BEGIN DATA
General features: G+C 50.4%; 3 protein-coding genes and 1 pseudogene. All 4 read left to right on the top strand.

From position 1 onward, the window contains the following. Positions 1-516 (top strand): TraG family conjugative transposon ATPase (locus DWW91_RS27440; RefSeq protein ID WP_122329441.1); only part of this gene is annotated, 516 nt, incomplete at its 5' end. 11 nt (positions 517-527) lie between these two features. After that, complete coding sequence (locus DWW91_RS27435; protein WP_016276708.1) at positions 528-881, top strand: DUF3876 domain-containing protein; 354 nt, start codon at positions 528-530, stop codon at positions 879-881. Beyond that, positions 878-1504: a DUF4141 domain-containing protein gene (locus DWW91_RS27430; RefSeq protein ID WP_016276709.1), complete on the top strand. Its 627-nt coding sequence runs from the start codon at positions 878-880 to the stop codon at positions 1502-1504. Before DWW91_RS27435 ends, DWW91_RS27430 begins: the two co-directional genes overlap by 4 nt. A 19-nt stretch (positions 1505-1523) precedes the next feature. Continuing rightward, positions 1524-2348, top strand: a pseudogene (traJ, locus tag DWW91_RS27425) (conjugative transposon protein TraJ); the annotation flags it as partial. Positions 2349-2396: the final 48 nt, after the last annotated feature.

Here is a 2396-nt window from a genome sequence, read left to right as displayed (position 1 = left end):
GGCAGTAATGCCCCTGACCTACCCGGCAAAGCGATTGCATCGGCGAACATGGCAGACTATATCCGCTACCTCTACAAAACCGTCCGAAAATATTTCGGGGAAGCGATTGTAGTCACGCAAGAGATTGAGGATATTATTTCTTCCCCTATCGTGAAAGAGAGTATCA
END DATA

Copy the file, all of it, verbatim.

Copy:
General features: G+C 50.4%; 3 protein-coding genes and 1 pseudogene. All 4 read left to right on the top strand.

From position 1 onward, the window contains the following. Positions 1-516 (top strand): TraG family conjugative transposon ATPase (locus DWW91_RS27440; RefSeq protein ID WP_122329441.1); only part of this gene is annotated, 516 nt, incomplete at its 5' end. 11 nt (positions 517-527) lie between these two features. After that, complete coding sequence (locus DWW91_RS27435; protein WP_016276708.1) at positions 528-881, top strand: DUF3876 domain-containing protein; 354 nt, start codon at positions 528-530, stop codon at positions 879-881. Beyond that, positions 878-1504: a DUF4141 domain-containing protein gene (locus DWW91_RS27430; RefSeq protein ID WP_016276709.1), complete on the top strand. Its 627-nt coding sequence runs from the start codon at positions 878-880 to the stop codon at positions 1502-1504. Before DWW91_RS27435 ends, DWW91_RS27430 begins: the two co-directional genes overlap by 4 nt. A 19-nt stretch (positions 1505-1523) precedes the next feature. Continuing rightward, positions 1524-2348, top strand: a pseudogene (traJ, locus tag DWW91_RS27425) (conjugative transposon protein TraJ); the annotation flags it as partial. Positions 2349-2396: the final 48 nt, after the last annotated feature.

Here is a 2396-nt window from a genome sequence, read left to right as displayed (position 1 = left end):
GGCAGTAATGCCCCTGACCTACCCGGCAAAGCGATTGCATCGGCGAACATGGCAGACTATATCCGCTACCTCTACAAAACCGTCCGAAAATATTTCGGGGAAGCGATTGTAGTCACGCAAGAGATTGAGGATATTATTTCTTCCCCTATCGTGAAAGAGAGTATCA